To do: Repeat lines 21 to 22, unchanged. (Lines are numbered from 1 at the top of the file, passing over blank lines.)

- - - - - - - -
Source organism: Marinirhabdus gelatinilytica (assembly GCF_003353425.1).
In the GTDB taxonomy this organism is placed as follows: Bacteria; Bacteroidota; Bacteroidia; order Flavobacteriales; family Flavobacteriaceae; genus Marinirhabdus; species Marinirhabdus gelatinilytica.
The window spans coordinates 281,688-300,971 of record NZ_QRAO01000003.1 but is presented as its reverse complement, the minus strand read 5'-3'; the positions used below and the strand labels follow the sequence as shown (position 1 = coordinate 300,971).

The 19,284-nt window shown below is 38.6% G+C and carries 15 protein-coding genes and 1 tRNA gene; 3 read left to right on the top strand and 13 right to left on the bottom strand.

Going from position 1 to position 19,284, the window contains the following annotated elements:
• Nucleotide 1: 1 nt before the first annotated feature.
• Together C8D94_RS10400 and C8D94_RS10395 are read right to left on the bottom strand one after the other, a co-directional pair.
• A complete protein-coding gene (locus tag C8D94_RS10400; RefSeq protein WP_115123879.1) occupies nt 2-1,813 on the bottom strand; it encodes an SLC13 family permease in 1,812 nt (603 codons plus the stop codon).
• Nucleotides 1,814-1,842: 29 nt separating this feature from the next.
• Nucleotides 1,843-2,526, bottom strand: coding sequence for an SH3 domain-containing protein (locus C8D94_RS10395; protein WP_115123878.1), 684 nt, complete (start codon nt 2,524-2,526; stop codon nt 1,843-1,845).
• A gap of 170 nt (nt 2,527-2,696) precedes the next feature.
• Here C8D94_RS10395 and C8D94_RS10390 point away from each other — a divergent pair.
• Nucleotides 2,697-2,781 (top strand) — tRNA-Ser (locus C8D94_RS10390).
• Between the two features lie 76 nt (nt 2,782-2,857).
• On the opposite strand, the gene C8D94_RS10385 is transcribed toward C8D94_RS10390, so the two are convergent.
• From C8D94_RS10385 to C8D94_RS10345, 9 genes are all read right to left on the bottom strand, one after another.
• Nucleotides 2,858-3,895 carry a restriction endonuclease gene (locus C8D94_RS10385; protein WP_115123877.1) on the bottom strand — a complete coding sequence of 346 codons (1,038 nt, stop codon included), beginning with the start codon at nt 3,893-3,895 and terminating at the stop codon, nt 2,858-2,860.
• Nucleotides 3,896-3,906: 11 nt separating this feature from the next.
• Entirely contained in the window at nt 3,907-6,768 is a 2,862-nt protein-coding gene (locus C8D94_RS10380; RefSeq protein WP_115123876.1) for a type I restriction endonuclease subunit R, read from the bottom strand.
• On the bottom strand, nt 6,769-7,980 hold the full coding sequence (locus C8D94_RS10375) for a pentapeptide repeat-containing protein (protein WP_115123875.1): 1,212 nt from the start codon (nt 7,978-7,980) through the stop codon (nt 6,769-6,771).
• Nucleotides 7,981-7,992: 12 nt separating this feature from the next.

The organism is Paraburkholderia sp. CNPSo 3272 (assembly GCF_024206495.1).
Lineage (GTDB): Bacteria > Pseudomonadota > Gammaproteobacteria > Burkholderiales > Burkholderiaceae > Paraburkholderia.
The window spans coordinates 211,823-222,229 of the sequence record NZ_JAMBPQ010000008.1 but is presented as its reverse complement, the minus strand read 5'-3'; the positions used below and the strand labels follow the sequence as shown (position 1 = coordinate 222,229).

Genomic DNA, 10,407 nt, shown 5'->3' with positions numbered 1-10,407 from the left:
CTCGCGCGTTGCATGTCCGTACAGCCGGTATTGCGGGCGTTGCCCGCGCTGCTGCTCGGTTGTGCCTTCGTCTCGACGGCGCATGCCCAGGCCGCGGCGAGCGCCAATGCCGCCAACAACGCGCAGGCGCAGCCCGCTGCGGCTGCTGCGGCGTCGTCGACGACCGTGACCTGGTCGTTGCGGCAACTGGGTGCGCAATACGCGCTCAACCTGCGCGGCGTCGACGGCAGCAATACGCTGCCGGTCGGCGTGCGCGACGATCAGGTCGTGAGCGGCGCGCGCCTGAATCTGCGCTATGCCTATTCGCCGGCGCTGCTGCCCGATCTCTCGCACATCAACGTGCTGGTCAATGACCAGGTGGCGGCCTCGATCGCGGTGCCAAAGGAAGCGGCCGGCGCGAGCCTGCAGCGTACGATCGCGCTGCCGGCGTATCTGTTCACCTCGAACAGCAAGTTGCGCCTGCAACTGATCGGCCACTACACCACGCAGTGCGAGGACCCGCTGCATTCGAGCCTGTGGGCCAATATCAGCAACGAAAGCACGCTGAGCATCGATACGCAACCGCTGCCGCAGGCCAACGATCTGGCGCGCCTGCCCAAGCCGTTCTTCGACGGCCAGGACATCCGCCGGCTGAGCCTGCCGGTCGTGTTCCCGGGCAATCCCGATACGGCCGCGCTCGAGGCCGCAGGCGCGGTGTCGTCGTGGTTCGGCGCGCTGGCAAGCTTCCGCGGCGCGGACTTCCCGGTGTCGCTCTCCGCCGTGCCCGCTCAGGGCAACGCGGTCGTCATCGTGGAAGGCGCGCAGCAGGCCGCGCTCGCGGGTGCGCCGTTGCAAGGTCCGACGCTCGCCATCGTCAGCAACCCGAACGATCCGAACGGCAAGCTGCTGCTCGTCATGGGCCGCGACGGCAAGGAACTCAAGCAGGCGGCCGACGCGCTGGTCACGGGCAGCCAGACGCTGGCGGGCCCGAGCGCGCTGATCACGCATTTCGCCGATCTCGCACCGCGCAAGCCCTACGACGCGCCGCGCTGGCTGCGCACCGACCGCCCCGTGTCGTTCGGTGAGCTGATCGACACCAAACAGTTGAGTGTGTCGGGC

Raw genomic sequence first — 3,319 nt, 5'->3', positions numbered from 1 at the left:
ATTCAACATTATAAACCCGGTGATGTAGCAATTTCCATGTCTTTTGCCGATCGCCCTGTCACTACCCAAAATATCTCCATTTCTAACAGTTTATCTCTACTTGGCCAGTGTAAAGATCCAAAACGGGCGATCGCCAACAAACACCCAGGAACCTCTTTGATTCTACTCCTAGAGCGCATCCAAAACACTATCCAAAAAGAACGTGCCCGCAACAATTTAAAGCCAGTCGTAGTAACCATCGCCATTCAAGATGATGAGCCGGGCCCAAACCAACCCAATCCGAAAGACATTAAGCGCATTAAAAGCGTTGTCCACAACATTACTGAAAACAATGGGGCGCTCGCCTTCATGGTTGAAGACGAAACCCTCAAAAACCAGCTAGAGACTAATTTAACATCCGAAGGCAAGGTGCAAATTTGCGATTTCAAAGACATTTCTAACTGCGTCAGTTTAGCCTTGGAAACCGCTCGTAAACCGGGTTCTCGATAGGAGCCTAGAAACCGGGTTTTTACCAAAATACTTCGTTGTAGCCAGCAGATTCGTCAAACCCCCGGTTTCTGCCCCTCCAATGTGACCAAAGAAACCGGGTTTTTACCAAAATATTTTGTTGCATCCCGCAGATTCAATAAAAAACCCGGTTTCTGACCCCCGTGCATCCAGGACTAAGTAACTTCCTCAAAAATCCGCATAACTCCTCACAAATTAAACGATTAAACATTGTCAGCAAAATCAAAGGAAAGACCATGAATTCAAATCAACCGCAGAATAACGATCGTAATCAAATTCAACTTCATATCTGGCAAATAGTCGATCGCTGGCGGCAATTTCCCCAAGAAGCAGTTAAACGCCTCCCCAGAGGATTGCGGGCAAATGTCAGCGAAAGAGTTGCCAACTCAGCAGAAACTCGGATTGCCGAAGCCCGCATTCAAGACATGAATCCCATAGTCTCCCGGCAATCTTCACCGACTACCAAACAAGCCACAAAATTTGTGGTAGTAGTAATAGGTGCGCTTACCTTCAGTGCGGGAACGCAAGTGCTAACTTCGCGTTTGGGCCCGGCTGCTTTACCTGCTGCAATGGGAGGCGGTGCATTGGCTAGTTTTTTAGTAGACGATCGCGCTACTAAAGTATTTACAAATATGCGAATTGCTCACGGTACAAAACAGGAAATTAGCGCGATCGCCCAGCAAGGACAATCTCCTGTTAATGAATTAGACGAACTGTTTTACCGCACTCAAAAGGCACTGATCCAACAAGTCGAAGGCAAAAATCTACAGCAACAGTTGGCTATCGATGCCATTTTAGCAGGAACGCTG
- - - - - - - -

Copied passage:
• Nucleotides 7,981-7,992: 12 nt separating this feature from the next.

The organism is Paraburkholderia sp. CNPSo 3272 (assembly GCF_024206495.1).